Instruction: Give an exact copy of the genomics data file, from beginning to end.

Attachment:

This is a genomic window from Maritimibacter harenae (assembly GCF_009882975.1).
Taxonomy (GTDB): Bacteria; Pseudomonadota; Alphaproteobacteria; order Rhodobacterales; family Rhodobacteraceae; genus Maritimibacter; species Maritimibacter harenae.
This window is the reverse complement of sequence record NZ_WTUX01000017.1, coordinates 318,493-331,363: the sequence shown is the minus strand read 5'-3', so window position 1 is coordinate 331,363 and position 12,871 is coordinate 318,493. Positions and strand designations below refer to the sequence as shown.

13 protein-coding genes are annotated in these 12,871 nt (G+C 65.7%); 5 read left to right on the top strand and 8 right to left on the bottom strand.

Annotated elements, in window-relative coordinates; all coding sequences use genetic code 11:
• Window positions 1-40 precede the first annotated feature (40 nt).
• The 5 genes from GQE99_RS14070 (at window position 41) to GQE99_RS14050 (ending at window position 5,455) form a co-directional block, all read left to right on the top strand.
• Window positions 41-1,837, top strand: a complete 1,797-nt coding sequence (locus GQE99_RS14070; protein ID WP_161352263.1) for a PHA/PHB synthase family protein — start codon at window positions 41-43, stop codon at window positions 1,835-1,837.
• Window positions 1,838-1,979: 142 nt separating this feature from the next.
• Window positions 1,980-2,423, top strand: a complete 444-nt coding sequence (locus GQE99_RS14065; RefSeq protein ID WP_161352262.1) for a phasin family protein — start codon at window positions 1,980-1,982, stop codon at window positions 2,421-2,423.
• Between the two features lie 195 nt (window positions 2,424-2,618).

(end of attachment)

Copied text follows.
This is a genomic window from Maritimibacter harenae (assembly GCF_009882975.1).
Taxonomy (GTDB): Bacteria; Pseudomonadota; Alphaproteobacteria; order Rhodobacterales; family Rhodobacteraceae; genus Maritimibacter; species Maritimibacter harenae.
This window is the reverse complement of sequence record NZ_WTUX01000017.1, coordinates 318,493-331,363: the sequence shown is the minus strand read 5'-3', so window position 1 is coordinate 331,363 and position 12,871 is coordinate 318,493. Positions and strand designations below refer to the sequence as shown.

13 protein-coding genes are annotated in these 12,871 nt (G+C 65.7%); 5 read left to right on the top strand and 8 right to left on the bottom strand.

Annotated elements, in window-relative coordinates; all coding sequences use genetic code 11:
• Window positions 1-40 precede the first annotated feature (40 nt).
• The 5 genes from GQE99_RS14070 (at window position 41) to GQE99_RS14050 (ending at window position 5,455) form a co-directional block, all read left to right on the top strand.
• Window positions 41-1,837, top strand: a complete 1,797-nt coding sequence (locus GQE99_RS14070; protein ID WP_161352263.1) for a PHA/PHB synthase family protein — start codon at window positions 41-43, stop codon at window positions 1,835-1,837.
• Window positions 1,838-1,979: 142 nt separating this feature from the next.
• Window positions 1,980-2,423, top strand: a complete 444-nt coding sequence (locus GQE99_RS14065; RefSeq protein ID WP_161352262.1) for a phasin family protein — start codon at window positions 1,980-1,982, stop codon at window positions 2,421-2,423.
• Between the two features lie 195 nt (window positions 2,424-2,618).